Zion is aspirational. Beyond the physical land. Beyond a specific place, a particular piece of real estate. That the story of arrival to the Promised Land was never about arrival. That as with all things Holy, Kedusha in Hebrew, what matters is to bring Divinity into our lives. And so, regardless of whether we live in Jerusalem, Paris or Chicago, we must ask ourselves, ask of our community: Now that we are here, what do we have to do in order to make our lives matter? Holy? The Promise Land, after all, is a state of mind.
Throughout the canon of Jewish literature and history, situation after situation unfold in which our ancestors are thrust into the messy reality that is everyday life. And a thread runs through our stories of acceptance, an embrace of the inherent vulnerability that all of life is. Health, success, love, even hate—everything can change, radically, overnight. Our Jewish traditions teach us to savor the sweetness that is life, the magic of the everyday. Every minute counts because everything eventually comes to an end.
In the Jewish mystical tradition of Kabbalah, there is a saying: “The greatest revelation of Godliness is the light that emerges from the darkness.” Our sages were teaching us that our task as human beings is to uncover, to reveal, those sparks of light, of love and of kindness, that reside in each and every human being. To be a Jew, they teach, is to be like a star bringing light into those places, those moments of darkness, of despair. But stars do not eliminate the darkness. They only mitigate it. And this imagery is at the core of Chanukah. Winter looms. Days are getting shorter and nights longer. The moon has all but completely disappeared. All around us is darkness. And so, we light a small fire. On the first night of Hanukkah but one candle. Two on the second night. And so forth for eight nights. Our Menorah never brings an end to the dark- ness, but merely soften its effects. The Book of Proverbs tells us “The soul of man is the lamp of God,” (Proverbs 20:27). That we all have the potential to be those sparks of light. That no matter how fleeting, how precarious this light might be, it can help us to restore our hopes and our dreams.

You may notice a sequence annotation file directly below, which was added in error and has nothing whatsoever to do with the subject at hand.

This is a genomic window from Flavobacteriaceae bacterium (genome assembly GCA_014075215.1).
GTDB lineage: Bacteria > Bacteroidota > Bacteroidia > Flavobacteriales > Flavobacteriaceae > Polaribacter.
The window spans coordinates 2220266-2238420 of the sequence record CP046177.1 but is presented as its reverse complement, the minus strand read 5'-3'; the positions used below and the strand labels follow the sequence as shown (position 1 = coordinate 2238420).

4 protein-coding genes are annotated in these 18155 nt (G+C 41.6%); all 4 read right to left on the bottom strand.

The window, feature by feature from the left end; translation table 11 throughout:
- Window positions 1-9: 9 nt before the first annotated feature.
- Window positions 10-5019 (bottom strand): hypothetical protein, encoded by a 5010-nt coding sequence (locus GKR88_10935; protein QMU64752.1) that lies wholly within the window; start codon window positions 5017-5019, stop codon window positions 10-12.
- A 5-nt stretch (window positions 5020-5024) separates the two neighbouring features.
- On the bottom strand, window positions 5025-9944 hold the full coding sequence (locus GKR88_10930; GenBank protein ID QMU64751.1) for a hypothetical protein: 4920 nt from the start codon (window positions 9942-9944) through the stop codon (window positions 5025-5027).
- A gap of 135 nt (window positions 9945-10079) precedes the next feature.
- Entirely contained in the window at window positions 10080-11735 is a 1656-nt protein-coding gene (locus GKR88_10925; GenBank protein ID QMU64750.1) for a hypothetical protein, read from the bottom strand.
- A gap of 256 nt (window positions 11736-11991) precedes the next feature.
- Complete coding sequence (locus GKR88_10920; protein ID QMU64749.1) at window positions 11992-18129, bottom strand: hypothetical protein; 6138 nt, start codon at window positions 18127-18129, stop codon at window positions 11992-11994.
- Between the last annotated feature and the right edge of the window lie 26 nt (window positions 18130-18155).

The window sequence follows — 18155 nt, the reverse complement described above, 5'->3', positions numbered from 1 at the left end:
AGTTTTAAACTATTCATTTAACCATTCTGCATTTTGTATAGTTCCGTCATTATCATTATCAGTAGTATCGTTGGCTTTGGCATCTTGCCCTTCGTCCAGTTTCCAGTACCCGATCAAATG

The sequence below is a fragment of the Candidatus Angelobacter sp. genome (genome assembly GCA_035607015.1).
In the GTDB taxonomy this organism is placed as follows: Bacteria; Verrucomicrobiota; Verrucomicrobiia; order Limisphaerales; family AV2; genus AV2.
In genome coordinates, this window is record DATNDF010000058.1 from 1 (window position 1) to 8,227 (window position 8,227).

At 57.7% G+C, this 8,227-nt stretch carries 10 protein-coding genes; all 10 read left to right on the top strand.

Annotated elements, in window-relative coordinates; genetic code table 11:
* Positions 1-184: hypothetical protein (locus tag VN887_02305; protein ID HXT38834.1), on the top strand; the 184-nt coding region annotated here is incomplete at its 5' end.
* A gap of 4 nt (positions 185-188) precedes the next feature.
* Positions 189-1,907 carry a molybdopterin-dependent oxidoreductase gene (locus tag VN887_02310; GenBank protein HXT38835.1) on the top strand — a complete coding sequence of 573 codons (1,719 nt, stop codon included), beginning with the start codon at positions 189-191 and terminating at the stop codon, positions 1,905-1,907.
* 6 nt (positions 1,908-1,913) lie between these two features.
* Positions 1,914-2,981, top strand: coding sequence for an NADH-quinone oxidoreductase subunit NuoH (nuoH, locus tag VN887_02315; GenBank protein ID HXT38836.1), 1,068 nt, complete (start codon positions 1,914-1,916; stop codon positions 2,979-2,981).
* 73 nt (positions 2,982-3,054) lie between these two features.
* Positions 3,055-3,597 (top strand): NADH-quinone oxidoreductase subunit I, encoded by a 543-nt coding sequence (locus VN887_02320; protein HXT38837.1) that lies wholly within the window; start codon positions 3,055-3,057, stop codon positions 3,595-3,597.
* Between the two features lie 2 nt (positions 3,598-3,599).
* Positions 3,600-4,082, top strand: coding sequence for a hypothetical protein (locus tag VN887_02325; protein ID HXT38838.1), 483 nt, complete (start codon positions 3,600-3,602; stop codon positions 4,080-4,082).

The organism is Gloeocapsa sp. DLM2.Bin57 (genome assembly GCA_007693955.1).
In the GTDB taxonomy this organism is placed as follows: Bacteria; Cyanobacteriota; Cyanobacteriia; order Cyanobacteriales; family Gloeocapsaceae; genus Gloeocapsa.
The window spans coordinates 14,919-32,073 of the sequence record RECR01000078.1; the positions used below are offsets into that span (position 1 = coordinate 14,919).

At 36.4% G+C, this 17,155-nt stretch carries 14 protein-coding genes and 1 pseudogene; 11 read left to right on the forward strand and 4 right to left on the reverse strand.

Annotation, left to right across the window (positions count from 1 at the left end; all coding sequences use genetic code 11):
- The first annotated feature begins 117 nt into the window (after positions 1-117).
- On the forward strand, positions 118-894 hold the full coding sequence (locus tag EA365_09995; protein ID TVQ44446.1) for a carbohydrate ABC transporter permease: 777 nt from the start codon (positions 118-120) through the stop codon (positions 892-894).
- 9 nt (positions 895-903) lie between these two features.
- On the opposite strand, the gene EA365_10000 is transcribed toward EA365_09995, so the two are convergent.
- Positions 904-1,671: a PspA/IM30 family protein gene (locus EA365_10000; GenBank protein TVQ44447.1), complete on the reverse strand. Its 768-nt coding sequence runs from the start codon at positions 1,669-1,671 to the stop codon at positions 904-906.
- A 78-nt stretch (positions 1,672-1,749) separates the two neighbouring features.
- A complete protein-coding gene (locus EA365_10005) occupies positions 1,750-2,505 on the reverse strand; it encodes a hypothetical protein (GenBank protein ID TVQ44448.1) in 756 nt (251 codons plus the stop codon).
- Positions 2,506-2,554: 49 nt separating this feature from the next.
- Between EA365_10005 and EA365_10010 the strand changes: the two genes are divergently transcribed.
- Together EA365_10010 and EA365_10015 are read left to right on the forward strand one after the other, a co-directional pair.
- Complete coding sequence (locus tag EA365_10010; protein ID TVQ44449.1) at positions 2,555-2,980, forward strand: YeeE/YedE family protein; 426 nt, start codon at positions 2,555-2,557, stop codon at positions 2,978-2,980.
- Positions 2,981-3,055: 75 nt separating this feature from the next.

The ancient Jewish process of Repentance, which in the Hebrew, Teshuvah, literally translates as “returning.” An intentional act of changing extant assumptions, habits, and patterns. In fact, Teshuva is not at all about repentance, but really a return, a journey home. Teshuvah is the longing, the yearning, the pining to return to that state of embracing our internalized God…